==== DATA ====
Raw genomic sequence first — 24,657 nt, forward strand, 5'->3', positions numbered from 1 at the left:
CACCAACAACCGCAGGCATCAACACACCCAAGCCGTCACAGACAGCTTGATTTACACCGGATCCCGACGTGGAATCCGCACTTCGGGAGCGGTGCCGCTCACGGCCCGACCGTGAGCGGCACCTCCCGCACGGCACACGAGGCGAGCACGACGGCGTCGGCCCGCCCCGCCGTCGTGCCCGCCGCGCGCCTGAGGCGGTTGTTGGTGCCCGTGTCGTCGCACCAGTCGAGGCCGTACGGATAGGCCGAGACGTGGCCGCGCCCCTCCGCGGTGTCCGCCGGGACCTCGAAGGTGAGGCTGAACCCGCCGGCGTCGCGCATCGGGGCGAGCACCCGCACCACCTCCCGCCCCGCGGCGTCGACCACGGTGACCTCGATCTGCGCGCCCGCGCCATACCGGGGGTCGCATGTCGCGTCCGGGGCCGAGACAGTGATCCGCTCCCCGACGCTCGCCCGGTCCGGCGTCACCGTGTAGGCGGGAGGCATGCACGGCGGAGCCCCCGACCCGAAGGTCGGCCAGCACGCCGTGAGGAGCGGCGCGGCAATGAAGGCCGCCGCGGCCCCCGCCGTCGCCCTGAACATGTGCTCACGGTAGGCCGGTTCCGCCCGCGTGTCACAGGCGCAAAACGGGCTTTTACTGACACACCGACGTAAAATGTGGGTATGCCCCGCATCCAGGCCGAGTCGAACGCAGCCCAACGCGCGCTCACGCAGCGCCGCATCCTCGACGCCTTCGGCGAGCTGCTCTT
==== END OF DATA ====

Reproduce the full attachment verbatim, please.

Raw genomic sequence first — 24,657 nt, forward strand, 5'->3', positions numbered from 1 at the left:
CACCAACAACCGCAGGCATCAACACACCCAAGCCGTCACAGACAGCTTGATTTACACCGGATCCCGACGTGGAATCCGCACTTCGGGAGCGGTGCCGCTCACGGCCCGACCGTGAGCGGCACCTCCCGCACGGCACACGAGGCGAGCACGACGGCGTCGGCCCGCCCCGCCGTCGTGCCCGCCGCGCGCCTGAGGCGGTTGTTGGTGCCCGTGTCGTCGCACCAGTCGAGGCCGTACGGATAGGCCGAGACGTGGCCGCGCCCCTCCGCGGTGTCCGCCGGGACCTCGAAGGTGAGGCTGAACCCGCCGGCGTCGCGCATCGGGGCGAGCACCCGCACCACCTCCCGCCCCGCGGCGTCGACCACGGTGACCTCGATCTGCGCGCCCGCGCCATACCGGGGGTCGCATGTCGCGTCCGGGGCCGAGACAGTGATCCGCTCCCCGACGCTCGCCCGGTCCGGCGTCACCGTGTAGGCGGGAGGCATGCACGGCGGAGCCCCCGACCCGAAGGTCGGCCAGCACGCCGTGAGGAGCGGCGCGGCAATGAAGGCCGCCGCGGCCCCCGCCGTCGCCCTGAACATGTGCTCACGGTAGGCCGGTTCCGCCCGCGTGTCACAGGCGCAAAACGGGCTTTTACTGACACACCGACGTAAAATGTGGGTATGCCCCGCATCCAGGCCGAGTCGAACGCAGCCCAACGCGCGCTCACGCAGCGCCGCATCCTCGACGCCTTCGGCGAGCTGCTCTT